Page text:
Think of artists who bend the conventions of pop at will, and Lorde springs to mind immediately – and when the Kiwi artist made her Glastonbury debut, this same hunger for invention shaped her set. Her big entrance left out pyrotechnic flurry, and brought a disarming intimacy to The Other Stage instead; it began with Lorde singing a stripped back opening verse of ‘Green Light’ into an onstage camera, backed only by fluttering strings. It set the tone for a skewed performance that was less pure pop, and more pure theatre, Lorde eventually clambering into a glass-walled box filled with a revolving cast of house party attendees. It was the essence of ‘Melodrama’ encapsulated – inward-looking, reflective gold cast from the same mould as Robyn’s ‘Dancing on my Own’.
Janelle Monae (2011)
Think of Janelle Monae and Glastonbury, and her 2019 show at West Holts will most likely come to mind first – “we must impeach Donald Trump,” she urged at that show following an impassioned message of solidarity. By then, Monae was an undisputed megastar – but her first trip to Glastonbury on the same stage, eight years previously, has to be one of the festival’s most sought after ‘I was there’ sets.
Janelle Monae was a megastar then, too – even if fewer people had caught on. An immaculately choreographed set raced through robotic smashes from her debut album ‘The ArchAndroid’ – a dystopian exploration of love, lust, sexual identity, and technology. Hundreds of black and white balloons, a martial arts fight with a monk, and a bout of on-stage painting followed – mashing together funk, Rn’B, pop, blues, and sc-fi in the way that few artists other than Monae are capable of.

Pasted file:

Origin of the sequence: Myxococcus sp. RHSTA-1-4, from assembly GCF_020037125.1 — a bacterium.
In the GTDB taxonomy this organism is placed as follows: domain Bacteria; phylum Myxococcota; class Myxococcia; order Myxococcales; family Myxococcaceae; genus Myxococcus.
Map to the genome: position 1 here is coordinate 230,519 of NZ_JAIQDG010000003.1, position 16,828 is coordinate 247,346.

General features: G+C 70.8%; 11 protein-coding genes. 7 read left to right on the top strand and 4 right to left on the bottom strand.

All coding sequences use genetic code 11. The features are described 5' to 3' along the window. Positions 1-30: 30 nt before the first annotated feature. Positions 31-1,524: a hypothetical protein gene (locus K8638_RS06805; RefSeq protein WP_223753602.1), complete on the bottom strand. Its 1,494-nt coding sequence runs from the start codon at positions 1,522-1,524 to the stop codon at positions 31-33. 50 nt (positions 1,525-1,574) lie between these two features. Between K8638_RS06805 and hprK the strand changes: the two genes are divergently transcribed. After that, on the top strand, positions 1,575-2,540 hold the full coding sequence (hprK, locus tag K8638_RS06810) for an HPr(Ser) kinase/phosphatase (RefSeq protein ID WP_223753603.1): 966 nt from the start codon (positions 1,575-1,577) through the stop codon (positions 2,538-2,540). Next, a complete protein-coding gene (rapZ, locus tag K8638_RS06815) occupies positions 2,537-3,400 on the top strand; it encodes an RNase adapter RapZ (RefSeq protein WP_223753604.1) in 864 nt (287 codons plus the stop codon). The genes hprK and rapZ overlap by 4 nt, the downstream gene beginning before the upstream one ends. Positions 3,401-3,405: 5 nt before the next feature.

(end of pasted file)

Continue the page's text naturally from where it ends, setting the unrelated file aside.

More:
Arctic Monkeys (2007)
When it comes to scaling the heady heights of Glastonbury’s bill, Arctic Monkeys do not fuck around – skipping straight to Pyramid Stage headliner for their first ever appearance. And given that they achieved this enormous milestone a mere two years after the release of debut ‘Whatever People Say I Am, That’s What I’m Not’ (and just four years after their first gig) makes their victory all the sweeter. Thousands and thousands of people belting out not just every single lyric, but air-guitaring along with note-perfect accuracy to every single riff. That’s how you know you’ve truly made it. “This only happens once,” remarked a slightly baffled Alex Turner, struggling to make sense of the enormity. Lightning may never strike twice, but a ‘Brianstorm’? That tends to strike a second time – and sure enough, in 2013 the band headlined again.